October Glory Vine

Skyrail Nature Diary: October 2006


Being October, it is very apt that we take this opportunity to showcase the simply stunning, October Glory Vine (Faradaya splendida: Lamiaceae).

This is a large, energetic, fast growing and spreading rainforest vine, which is best known for its beautifully fragrant, white flowers.

Although the flowers are short-lived, they appear on the vines in abundance and can be seen throughout October and the latter part of the year.

Up to 6cm across, the flowers have four spreading lobes and large protruding stamens: they are very popular with many of the region’s butterflies, including the Common Oak Blue (Arhopala micale ssp. Amphis), Common Tit (Hypolucaena erylus teatus), Pale Ciliate Blue (Anthene lycaenoides) and Eone Blue (Pseudodipsas eone).

The October Glory Vine is a member of the Verbenaceae family, which comprises about 100 genera and 2,600 species of herbs, shrubs and trees, characterised by a common theme of quadrangular twigs and / or aromatic herbage.

Found growing in wet lowland and upland rainforests, and open forests, from Ingham to Cape York Peninsula in north-east Queensland, the October Glory can also be found in some regions of Papua New Guinea.

It grows voraciously in its native environment, preferring areas where it can enjoy a lot of sunshine. For this reason, it is often seen draped across the rainforest canopy and along the sides of the many of the region’s rainforest-fringed roads.

Its leaves are large, up to 30cm long, and a distinctive glossy green. In fact, the splendida component of the vine’s latin name refers to the sheen on its lage, tapered leaves.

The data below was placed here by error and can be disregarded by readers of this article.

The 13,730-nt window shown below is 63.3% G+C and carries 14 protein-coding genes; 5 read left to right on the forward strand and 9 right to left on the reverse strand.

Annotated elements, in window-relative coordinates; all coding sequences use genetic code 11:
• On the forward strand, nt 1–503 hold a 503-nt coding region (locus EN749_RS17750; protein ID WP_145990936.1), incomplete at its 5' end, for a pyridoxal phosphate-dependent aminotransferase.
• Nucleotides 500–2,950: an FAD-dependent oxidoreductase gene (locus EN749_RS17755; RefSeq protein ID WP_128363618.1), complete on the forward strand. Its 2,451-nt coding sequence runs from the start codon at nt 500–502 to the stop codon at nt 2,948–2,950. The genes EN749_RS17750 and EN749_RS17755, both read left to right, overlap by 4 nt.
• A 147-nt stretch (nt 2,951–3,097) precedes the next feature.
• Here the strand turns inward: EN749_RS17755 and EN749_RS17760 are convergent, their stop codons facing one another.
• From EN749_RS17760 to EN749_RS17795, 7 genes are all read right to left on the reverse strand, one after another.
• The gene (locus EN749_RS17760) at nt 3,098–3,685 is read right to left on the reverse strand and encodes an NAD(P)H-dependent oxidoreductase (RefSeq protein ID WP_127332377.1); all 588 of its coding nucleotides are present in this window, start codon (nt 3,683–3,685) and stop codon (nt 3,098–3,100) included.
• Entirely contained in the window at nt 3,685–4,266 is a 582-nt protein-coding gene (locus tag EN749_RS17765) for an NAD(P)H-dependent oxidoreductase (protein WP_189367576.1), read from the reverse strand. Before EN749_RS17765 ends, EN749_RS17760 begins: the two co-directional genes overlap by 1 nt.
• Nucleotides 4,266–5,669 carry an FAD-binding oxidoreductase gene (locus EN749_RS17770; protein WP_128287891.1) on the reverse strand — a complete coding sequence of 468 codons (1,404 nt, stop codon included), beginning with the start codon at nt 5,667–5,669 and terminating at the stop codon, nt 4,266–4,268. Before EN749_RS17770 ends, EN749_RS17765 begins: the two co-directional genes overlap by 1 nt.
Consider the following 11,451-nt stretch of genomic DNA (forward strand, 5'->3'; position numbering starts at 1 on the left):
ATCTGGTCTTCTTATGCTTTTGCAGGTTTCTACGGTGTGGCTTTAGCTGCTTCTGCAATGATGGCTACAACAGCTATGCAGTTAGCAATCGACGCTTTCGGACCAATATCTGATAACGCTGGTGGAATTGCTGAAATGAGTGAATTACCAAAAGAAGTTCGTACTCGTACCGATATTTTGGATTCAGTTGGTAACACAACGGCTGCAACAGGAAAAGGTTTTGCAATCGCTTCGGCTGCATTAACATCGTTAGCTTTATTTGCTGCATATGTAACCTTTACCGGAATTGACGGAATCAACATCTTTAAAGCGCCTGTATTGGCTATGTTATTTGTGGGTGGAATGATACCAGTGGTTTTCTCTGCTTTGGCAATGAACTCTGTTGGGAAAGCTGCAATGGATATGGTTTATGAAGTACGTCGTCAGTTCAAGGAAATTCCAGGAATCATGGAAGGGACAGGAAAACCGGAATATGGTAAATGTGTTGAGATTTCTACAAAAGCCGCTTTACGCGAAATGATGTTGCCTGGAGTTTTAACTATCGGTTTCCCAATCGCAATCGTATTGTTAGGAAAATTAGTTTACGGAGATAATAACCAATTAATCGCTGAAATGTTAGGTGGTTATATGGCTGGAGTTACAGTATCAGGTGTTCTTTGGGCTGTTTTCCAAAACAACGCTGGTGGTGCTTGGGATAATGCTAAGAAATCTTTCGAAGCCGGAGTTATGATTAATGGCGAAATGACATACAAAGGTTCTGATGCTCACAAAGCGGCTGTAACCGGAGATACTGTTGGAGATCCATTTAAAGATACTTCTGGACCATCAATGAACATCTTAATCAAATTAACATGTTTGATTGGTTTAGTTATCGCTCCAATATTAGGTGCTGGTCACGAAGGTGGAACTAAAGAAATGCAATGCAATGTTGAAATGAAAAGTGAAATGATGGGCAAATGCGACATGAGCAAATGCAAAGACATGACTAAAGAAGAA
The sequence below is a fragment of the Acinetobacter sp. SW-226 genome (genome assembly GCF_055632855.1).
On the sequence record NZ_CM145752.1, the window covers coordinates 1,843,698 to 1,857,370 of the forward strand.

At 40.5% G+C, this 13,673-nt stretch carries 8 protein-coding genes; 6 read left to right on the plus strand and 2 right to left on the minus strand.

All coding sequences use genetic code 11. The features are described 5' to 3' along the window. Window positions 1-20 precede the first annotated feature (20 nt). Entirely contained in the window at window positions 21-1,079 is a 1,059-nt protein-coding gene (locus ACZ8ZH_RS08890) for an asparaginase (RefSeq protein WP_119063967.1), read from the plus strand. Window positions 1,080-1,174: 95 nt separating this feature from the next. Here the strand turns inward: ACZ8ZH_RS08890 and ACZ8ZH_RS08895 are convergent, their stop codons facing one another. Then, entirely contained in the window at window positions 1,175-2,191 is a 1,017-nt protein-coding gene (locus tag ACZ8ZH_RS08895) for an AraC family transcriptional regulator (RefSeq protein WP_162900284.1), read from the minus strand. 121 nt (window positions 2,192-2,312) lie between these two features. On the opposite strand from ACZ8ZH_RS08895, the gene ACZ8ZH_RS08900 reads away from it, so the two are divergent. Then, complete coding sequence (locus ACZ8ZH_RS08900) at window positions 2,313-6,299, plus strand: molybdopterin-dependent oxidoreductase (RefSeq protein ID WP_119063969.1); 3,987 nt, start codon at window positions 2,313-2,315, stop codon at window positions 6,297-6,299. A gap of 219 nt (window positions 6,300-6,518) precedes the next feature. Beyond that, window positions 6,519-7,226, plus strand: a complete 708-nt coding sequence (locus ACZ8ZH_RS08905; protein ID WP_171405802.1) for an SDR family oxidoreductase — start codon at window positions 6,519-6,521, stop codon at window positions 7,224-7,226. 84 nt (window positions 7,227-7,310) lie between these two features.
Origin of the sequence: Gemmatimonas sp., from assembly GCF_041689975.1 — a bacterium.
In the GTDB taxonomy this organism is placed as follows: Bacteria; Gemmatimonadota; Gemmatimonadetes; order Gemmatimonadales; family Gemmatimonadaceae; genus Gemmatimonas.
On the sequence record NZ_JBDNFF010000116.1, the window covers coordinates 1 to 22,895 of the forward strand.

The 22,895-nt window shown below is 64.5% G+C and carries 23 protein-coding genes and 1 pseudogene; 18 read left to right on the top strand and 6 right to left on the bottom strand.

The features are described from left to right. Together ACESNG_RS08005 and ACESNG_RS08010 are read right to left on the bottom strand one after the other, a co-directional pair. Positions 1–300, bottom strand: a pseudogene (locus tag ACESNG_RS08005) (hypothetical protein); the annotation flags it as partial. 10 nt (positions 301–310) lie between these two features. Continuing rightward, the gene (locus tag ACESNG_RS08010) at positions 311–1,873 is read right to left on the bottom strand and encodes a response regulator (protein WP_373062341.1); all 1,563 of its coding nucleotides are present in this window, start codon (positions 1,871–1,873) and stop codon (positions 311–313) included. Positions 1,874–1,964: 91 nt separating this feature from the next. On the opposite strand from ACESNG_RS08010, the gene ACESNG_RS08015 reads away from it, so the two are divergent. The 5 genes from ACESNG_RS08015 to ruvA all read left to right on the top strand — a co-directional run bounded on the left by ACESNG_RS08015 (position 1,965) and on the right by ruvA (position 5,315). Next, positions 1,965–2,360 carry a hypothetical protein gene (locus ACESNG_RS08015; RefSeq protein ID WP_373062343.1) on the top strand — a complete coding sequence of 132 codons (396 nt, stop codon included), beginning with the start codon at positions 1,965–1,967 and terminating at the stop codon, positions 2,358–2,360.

The stunning clusters of flowers will gradually be replaced by the October Glory Vine’s fruits, which are about 8cm long, white, egg-shaped and sometimes potato-looking. Each fruit bears a single seed, which is covered with a stringy substance and encased in an inedible flesh.

The October Glory’s bark is rich with saponin, which is a rapid fish poison. The Aboriginal people used the bark to assist with collecting fish. For the Aboriginal people, the October Glory was also considered an ‘indicator’ plant, when it fruits, it is an indicator that the Brush-turkey (Alectura lathami) nests would have eggs in them.

This species can be easily propagated, either through fresh seed or from cuttings, however, due to its voracious growing capacity, it is not recommended for small gardens, as it has the potential to completely take over.

Photo courtesy of CSIRO.